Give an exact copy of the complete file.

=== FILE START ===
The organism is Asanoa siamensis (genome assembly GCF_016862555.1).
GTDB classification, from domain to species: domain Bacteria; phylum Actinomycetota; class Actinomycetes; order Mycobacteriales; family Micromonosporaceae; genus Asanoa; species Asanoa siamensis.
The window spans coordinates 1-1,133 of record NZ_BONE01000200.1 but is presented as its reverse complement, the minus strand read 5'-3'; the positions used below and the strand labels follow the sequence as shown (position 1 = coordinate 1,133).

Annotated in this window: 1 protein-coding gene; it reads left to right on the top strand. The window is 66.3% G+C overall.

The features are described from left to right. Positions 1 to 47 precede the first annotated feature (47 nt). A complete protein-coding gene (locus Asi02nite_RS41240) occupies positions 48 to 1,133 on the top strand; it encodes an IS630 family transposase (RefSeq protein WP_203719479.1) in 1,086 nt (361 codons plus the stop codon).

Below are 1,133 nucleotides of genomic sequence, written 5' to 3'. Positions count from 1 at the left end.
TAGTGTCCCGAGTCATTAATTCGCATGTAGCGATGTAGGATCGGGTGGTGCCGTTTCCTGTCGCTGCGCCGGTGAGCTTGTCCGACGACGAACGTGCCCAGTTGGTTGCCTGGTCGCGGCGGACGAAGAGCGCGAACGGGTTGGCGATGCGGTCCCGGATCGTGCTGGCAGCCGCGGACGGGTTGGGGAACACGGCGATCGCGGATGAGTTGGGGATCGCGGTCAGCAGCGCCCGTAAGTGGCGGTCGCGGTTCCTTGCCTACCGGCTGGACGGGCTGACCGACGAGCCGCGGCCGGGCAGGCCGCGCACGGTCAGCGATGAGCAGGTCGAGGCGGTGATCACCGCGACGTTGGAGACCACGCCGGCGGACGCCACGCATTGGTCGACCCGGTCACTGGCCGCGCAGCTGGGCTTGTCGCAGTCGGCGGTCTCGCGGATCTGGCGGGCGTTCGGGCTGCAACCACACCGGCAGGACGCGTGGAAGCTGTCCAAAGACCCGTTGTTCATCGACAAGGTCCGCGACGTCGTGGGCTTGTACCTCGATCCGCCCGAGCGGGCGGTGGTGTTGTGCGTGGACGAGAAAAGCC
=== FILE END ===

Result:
The organism is Asanoa siamensis (genome assembly GCF_016862555.1).
GTDB classification, from domain to species: domain Bacteria; phylum Actinomycetota; class Actinomycetes; order Mycobacteriales; family Micromonosporaceae; genus Asanoa; species Asanoa siamensis.
The window spans coordinates 1-1,133 of record NZ_BONE01000200.1 but is presented as its reverse complement, the minus strand read 5'-3'; the positions used below and the strand labels follow the sequence as shown (position 1 = coordinate 1,133).

Annotated in this window: 1 protein-coding gene; it reads left to right on the top strand. The window is 66.3% G+C overall.

The features are described from left to right. Positions 1 to 47 precede the first annotated feature (47 nt). A complete protein-coding gene (locus Asi02nite_RS41240) occupies positions 48 to 1,133 on the top strand; it encodes an IS630 family transposase (RefSeq protein WP_203719479.1) in 1,086 nt (361 codons plus the stop codon).

Below are 1,133 nucleotides of genomic sequence, written 5' to 3'. Positions count from 1 at the left end.
TAGTGTCCCGAGTCATTAATTCGCATGTAGCGATGTAGGATCGGGTGGTGCCGTTTCCTGTCGCTGCGCCGGTGAGCTTGTCCGACGACGAACGTGCCCAGTTGGTTGCCTGGTCGCGGCGGACGAAGAGCGCGAACGGGTTGGCGATGCGGTCCCGGATCGTGCTGGCAGCCGCGGACGGGTTGGGGAACACGGCGATCGCGGATGAGTTGGGGATCGCGGTCAGCAGCGCCCGTAAGTGGCGGTCGCGGTTCCTTGCCTACCGGCTGGACGGGCTGACCGACGAGCCGCGGCCGGGCAGGCCGCGCACGGTCAGCGATGAGCAGGTCGAGGCGGTGATCACCGCGACGTTGGAGACCACGCCGGCGGACGCCACGCATTGGTCGACCCGGTCACTGGCCGCGCAGCTGGGCTTGTCGCAGTCGGCGGTCTCGCGGATCTGGCGGGCGTTCGGGCTGCAACCACACCGGCAGGACGCGTGGAAGCTGTCCAAAGACCCGTTGTTCATCGACAAGGTCCGCGACGTCGTGGGCTTGTACCTCGATCCGCCCGAGCGGGCGGTGGTGTTGTGCGTGGACGAGAAAAGCC